We have raised our forecasts for Dubai's economy on the back of the emirate winning the nomination to host the World Expo 2020. We now forecast Dubai's real GDP growth to average 4.3% over the period to 2017, from our previous estimate of 4.1%. The government in Dubai say the Expo 2020 will bring in around US$23bn over the coming decade and create around 277,000 jobs. These figures are difficult to verify but would represent a significant boost to the already booming economy as GDP for the emirate is currently around US$130bn and total employment stands at 1.3mn people. We expect Dubai to increasingly become the key driver of the UAE's economic growth in the coming quarters as the emirate's non-oil sector expands substantially, especially given the economic boost of holding the Expo. In contrast, we expect Abu Dhabi will see GDP growth constrained by moderate increases in oil output and lower oil prices.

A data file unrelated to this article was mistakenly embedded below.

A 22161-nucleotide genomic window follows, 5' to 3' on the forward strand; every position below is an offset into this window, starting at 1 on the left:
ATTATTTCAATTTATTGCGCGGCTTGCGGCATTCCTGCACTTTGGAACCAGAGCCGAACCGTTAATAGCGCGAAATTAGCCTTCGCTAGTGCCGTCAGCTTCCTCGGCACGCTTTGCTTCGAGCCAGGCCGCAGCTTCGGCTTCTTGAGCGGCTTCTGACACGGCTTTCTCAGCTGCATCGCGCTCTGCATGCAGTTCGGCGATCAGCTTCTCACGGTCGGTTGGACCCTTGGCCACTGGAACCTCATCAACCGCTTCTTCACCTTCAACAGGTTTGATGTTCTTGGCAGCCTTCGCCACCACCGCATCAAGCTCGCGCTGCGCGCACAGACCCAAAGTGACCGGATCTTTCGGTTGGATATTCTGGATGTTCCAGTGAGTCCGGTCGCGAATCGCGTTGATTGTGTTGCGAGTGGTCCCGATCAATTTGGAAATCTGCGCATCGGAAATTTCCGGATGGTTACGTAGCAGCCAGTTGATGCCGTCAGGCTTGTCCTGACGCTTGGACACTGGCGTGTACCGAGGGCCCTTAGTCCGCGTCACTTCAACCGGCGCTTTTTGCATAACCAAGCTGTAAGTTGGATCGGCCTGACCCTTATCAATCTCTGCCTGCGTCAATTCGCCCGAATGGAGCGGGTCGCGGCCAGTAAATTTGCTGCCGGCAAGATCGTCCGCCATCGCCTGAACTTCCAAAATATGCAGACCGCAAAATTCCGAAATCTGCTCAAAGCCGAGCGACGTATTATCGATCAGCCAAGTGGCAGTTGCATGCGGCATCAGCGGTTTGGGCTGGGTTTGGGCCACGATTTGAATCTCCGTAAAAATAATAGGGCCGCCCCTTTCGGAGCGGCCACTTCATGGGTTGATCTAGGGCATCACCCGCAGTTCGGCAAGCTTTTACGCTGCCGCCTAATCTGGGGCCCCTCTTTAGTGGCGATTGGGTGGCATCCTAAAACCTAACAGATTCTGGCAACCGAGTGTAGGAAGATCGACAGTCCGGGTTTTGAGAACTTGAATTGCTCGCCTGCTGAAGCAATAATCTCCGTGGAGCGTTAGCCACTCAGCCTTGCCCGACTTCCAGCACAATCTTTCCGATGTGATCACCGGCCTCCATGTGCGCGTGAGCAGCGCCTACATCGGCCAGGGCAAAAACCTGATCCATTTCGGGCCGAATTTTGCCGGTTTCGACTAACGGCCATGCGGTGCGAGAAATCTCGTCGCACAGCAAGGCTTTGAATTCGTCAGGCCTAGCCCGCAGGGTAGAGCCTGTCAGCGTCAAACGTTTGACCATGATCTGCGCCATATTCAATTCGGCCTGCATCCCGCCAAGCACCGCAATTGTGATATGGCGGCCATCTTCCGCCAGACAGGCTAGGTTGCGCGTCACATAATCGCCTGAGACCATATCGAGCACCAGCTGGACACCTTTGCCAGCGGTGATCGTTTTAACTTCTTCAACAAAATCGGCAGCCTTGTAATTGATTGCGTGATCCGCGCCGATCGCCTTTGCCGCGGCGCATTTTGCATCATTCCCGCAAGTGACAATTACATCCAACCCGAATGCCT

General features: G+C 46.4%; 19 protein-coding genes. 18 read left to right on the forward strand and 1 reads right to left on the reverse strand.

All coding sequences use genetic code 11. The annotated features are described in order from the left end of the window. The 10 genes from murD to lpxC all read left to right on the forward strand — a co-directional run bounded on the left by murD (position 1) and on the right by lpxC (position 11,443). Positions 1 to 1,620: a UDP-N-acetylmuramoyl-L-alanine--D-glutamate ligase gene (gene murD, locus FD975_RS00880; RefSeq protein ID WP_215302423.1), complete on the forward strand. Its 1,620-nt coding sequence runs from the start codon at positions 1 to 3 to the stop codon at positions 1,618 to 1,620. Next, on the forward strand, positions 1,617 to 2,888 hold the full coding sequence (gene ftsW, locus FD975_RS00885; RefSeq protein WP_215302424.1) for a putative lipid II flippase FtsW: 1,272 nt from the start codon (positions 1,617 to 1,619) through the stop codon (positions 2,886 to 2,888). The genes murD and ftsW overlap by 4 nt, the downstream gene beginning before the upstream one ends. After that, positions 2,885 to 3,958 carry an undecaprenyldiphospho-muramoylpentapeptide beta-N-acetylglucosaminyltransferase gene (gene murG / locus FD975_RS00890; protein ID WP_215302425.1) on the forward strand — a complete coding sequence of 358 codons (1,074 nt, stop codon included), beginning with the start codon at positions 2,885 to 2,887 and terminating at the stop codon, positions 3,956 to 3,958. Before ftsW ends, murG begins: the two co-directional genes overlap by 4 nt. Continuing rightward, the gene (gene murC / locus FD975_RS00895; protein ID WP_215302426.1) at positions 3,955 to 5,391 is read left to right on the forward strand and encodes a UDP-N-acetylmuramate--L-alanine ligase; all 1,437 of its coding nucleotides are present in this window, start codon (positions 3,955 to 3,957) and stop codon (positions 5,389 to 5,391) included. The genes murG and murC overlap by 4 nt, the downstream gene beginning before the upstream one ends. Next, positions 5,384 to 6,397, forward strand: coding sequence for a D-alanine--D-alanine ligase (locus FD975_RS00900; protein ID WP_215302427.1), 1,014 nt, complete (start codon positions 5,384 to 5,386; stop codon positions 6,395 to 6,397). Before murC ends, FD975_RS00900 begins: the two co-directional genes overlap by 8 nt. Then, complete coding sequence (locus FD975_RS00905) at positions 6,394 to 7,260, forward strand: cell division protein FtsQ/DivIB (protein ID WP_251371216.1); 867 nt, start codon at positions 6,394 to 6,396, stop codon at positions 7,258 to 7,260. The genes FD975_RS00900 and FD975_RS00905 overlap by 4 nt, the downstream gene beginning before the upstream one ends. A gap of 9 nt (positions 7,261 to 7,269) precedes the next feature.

Upgrade To Growth
Dubai - Real GDP Forecast & Growth (RHS)

Minimal Immediate Impact On Stocks

In line with our expectations, the effect on the stock market was small. We had previously highlighted that in the event of Dubai being awarded the Expo a large bounce in the Dubai Financial Markets General Index (DFMGI) was unlikely as we believed much of the impact was already priced in (See: Expo Presents Significant Upside To Dubai's Growth November 19).The DFMGI opened 4% higher this morning, breaking the 3,000 level for the first time since 2008. However, the index has pared back its gains and is currently trading 1.2% higher than yesterday's close. In terms of companies, we expect those involved directly in the tourism sector - namely Emaar, Emirates and Air Arabia as best placed to benefit. As well as a boost to tourist figures in the year of the Expo, the added prestige and publicity of winning the bid will have implications before and after the event.

Already Priced In
Dubai - Dubai Financial Markets General Index, Weekly & Inter-day (RHS)

Boon For Infrastructure